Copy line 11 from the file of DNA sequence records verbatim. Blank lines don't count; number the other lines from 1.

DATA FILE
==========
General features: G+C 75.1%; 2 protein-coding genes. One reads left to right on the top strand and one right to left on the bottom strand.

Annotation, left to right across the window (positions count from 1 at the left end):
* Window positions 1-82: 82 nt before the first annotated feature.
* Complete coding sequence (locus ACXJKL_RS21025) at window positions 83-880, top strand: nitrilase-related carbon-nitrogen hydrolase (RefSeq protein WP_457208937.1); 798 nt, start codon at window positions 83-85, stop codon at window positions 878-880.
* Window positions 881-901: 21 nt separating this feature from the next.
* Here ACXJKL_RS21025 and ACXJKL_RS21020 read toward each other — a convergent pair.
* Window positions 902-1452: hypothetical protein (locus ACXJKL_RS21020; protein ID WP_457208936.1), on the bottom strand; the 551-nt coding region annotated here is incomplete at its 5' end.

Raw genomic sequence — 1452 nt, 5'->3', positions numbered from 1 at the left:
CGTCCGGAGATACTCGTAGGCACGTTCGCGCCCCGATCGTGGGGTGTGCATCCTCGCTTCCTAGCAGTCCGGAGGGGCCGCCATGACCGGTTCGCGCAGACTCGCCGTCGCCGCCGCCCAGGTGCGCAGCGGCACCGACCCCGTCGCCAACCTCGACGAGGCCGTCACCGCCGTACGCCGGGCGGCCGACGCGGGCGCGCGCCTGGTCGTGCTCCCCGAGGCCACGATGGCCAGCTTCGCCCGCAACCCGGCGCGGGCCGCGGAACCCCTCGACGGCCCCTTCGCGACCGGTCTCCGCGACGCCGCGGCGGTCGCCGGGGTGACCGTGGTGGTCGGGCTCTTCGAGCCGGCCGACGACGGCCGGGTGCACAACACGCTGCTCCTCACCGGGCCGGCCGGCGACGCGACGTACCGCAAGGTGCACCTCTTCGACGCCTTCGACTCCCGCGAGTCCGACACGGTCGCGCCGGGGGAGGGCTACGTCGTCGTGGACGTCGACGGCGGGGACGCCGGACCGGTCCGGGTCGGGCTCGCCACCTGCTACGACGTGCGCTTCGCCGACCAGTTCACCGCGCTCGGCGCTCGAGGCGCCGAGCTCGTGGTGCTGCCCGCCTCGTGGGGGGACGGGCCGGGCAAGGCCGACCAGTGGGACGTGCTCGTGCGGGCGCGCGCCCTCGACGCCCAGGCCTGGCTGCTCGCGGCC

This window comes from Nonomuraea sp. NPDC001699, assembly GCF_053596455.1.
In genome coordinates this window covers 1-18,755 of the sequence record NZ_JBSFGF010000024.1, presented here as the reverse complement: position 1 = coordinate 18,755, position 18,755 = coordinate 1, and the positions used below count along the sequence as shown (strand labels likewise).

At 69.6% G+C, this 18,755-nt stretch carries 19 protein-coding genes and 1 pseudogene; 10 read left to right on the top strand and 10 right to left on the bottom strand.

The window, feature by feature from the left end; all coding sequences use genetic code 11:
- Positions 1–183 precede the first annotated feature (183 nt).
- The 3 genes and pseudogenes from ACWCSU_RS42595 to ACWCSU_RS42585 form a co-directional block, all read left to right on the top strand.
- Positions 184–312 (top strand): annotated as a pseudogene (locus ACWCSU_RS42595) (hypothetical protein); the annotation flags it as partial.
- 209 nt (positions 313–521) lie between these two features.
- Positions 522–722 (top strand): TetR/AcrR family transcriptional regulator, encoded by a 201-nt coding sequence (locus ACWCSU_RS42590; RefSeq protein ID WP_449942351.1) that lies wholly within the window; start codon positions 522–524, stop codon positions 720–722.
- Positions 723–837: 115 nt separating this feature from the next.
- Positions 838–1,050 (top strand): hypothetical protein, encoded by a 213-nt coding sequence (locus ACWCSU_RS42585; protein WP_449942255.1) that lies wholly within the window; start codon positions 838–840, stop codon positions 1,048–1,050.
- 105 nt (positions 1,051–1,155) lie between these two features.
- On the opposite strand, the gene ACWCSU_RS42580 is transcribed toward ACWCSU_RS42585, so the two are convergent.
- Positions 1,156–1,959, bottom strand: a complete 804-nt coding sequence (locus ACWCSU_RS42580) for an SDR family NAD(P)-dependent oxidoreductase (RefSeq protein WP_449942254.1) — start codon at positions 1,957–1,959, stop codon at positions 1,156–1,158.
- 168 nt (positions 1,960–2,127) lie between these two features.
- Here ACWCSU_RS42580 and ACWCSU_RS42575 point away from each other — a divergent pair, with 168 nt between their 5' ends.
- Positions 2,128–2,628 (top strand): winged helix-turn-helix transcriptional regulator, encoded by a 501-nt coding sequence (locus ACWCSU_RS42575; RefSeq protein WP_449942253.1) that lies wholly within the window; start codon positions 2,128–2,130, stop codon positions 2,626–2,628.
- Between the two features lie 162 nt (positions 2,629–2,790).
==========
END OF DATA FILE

In genome coordinates this window covers 1-18,755 of the sequence record NZ_JBSFGF010000024.1, presented here as the reverse complement: position 1 = coordinate 18,755, position 18,755 = coordinate 1, and the positions used below count along the sequence as shown (strand labels likewise).